Pro-Russia cyber groups sustain low-level distributed denial-of-service (DDoS) attacks targeting of Denmark, India, Italy, Pakistan and the US; Killnet establishes operational structure and rules
- On 15 March, the pro-Russia hacktivist group Phoenix claimed to have breached the Indian Ministry of Health.
- On 14 March, the pro-Russia hacktivist group NoName05716 targeted Italian government organisations with DDoS attacks.
- On 13 March, the pro-Russia hacktivist collective Anonymous Sudan conducted a DDoS campaign against security and education organisations in Denmark.
- On 12 March, the Cyber Army of Russia targeted Pakistan with a DDoS attack, focusing on supply chain management organisations.
- On 10 March, the pro-Russia hacktivist group Usersec declared ‘war’ on the pro-Kyiv sects of Anonymous.
- On 9 March, the pro-Russia hacktivist groups ChaosSec, Mistnet and Usersec targeted US websites with DDoS attacks, focusing on New York public services and several airports.
- On 8 March, the pro-Russia hacktivist collective Killnet announced that it is developing its organisation and structure to target ‘Russophobic’ countries.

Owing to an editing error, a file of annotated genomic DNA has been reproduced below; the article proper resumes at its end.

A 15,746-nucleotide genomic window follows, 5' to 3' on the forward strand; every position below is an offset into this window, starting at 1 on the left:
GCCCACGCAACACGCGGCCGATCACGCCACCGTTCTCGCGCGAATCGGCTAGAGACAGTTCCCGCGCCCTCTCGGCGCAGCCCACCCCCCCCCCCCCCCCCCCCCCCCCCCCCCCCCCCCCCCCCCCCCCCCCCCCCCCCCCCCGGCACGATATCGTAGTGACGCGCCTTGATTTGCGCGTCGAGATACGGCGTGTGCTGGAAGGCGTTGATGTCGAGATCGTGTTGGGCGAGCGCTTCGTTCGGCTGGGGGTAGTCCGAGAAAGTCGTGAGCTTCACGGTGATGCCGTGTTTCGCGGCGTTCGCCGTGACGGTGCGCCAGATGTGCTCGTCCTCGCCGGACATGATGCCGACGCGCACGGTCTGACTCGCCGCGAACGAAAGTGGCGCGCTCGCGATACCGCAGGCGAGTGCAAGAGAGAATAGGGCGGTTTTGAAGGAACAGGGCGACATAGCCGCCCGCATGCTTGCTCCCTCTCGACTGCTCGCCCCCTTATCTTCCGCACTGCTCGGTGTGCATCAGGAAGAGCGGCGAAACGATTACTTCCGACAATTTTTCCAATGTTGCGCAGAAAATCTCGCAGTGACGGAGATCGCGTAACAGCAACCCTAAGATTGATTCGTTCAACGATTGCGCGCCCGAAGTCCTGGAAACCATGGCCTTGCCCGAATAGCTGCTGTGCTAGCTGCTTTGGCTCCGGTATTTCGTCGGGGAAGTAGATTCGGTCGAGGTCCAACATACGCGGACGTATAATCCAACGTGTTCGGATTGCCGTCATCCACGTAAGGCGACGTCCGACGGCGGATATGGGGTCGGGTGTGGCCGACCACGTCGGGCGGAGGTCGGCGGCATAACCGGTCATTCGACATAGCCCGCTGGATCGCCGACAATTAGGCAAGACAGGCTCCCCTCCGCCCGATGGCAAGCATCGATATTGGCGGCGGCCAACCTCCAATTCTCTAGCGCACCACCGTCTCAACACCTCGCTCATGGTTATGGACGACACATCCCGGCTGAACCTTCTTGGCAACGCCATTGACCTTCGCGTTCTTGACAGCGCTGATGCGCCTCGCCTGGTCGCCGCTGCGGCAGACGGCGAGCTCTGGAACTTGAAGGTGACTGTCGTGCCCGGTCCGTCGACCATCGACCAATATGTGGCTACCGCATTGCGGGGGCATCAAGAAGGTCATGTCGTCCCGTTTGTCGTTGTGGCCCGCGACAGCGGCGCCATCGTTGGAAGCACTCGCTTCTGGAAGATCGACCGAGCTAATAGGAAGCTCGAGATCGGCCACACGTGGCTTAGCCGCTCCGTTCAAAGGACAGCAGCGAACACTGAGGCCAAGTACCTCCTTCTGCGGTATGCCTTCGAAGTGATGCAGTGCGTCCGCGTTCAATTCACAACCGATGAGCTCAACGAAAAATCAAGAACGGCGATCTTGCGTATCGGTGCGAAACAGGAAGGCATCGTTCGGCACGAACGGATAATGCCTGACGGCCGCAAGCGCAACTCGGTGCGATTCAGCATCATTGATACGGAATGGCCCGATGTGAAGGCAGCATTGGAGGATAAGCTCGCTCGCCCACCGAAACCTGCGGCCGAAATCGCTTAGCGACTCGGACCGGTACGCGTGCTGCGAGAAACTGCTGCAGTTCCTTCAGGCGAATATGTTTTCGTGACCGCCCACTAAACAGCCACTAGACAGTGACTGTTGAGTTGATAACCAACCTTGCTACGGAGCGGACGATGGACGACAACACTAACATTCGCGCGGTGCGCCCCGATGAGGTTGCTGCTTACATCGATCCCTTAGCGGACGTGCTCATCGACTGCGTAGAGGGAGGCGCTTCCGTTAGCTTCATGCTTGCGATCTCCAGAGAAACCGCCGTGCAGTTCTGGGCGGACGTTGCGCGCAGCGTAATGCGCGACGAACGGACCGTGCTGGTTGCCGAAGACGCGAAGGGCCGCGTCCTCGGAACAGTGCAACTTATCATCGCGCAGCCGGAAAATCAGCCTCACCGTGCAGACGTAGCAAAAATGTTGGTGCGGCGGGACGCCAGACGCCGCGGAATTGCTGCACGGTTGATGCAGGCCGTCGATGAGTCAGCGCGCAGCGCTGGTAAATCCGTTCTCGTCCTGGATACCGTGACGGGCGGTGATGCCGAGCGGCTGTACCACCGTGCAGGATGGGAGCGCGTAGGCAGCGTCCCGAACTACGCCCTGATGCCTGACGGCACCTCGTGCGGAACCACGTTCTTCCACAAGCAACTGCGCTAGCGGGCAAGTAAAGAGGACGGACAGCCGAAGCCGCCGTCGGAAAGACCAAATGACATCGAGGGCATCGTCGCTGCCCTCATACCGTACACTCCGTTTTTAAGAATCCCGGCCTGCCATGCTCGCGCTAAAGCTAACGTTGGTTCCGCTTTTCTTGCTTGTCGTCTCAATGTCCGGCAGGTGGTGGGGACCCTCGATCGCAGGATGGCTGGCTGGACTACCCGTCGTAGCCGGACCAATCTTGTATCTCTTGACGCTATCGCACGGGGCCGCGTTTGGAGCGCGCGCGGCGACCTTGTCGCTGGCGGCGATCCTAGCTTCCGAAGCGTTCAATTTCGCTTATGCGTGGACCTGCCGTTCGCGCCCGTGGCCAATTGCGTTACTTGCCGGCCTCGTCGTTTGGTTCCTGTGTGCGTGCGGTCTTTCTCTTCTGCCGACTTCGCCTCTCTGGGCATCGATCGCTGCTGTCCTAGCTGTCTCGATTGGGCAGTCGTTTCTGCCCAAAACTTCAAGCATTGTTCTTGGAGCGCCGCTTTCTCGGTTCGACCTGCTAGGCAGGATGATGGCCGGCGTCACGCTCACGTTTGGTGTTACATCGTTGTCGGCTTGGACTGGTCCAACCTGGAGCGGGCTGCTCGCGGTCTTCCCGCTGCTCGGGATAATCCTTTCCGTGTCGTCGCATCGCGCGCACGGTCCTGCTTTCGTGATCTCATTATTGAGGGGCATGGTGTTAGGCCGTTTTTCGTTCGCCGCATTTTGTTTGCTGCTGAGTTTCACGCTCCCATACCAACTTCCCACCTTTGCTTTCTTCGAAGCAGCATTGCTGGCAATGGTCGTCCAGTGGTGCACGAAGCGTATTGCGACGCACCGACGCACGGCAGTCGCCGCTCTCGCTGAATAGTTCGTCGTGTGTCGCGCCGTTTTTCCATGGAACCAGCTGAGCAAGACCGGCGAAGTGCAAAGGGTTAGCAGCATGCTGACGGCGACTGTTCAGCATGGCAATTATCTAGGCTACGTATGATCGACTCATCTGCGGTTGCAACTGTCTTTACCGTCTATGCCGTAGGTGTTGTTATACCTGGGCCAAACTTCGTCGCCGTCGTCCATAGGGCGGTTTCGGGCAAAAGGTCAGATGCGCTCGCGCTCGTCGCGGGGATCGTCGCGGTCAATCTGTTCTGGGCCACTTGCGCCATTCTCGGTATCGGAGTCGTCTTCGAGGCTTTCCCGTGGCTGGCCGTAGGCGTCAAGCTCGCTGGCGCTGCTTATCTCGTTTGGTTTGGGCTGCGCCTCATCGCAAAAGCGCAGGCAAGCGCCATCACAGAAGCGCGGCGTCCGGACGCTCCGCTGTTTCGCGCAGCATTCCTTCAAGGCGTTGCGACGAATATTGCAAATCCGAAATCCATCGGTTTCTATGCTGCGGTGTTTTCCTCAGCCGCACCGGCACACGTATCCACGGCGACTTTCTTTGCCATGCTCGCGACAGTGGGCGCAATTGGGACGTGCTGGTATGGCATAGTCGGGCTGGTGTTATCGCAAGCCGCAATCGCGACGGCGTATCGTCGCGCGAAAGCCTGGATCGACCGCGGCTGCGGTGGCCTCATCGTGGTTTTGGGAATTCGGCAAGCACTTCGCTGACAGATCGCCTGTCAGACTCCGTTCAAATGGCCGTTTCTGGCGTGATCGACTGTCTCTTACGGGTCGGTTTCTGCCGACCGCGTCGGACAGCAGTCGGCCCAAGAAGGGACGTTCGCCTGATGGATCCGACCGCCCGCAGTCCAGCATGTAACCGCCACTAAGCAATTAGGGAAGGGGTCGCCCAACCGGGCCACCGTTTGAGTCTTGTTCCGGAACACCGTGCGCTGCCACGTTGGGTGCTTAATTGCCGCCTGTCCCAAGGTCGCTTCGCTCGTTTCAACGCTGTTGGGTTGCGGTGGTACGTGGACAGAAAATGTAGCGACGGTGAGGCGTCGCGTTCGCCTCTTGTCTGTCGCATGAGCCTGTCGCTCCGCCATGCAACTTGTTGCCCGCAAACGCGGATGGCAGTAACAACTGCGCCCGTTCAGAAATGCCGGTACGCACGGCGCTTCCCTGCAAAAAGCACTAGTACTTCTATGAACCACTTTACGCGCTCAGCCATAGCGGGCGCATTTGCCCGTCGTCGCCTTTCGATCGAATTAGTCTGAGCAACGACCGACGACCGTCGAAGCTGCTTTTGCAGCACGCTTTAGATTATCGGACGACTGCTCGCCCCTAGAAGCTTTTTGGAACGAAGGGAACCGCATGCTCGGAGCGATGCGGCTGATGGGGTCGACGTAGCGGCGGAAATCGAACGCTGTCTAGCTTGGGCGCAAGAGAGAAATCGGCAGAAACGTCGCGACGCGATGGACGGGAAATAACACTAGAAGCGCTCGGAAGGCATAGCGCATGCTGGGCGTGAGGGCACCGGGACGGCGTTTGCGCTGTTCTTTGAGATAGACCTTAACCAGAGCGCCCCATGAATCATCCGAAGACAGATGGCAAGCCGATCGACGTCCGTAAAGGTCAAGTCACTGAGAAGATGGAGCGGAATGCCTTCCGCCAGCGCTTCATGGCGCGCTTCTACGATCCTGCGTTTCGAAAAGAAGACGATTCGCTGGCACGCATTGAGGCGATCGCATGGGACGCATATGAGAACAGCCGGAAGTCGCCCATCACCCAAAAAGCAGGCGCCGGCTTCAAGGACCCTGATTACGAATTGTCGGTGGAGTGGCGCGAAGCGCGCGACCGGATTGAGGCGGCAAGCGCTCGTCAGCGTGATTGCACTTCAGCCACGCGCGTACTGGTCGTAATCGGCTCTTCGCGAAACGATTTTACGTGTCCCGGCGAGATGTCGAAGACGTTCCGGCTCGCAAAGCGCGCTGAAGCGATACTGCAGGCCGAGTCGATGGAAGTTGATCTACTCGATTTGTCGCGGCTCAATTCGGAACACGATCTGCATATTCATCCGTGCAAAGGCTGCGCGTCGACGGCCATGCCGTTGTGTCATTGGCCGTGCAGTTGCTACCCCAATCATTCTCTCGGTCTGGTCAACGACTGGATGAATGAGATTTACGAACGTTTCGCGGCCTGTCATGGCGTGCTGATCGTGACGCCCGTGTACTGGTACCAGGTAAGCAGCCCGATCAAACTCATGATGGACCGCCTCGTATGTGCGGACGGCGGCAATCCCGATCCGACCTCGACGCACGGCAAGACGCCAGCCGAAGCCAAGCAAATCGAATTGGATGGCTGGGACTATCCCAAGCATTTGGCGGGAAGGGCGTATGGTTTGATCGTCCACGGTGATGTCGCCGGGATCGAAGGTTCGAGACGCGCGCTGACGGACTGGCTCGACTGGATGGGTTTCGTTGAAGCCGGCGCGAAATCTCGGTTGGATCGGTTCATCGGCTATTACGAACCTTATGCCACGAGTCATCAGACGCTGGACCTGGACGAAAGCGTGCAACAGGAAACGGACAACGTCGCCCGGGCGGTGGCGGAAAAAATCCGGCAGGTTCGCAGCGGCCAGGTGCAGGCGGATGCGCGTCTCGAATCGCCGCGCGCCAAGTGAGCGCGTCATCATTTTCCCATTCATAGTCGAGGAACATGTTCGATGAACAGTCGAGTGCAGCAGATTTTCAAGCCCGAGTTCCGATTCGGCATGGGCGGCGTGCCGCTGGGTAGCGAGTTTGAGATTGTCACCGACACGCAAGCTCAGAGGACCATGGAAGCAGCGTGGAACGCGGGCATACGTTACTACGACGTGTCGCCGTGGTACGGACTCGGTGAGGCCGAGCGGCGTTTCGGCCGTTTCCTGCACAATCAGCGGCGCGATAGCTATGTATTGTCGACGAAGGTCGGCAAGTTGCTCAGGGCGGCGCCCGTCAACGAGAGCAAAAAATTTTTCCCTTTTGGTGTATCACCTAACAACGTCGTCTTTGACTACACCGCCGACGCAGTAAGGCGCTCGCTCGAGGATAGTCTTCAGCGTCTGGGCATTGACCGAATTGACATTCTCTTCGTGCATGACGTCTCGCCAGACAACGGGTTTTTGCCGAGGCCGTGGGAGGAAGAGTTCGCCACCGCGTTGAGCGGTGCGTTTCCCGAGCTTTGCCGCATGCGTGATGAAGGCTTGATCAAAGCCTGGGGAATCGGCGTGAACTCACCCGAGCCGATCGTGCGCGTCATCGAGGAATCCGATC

Pro-Kyiv hacking groups sustain targeting of Russian financial organisations, Russian communication broadcasting companies
- On 14 March, the pro-Kyiv hacktivist groups Mefisto, RoughSec and TeamOneFist claimed to have hacked Rosatrom and to have stolen 9 GB from its data centre.
- Between 8 and 14 March, the pro-Kyiv Italian sect of Anonymous (AnonSecIta) targeted various companies belonging to Vladimir Potanin, a Russian oligarch, with DDoS attacks. The affected companies include:
o The Russian International Olympic University
o Atomyze (a platform for digitising assets)
o Voskhod Management (a private fund promoting high-tech Russian start-ups)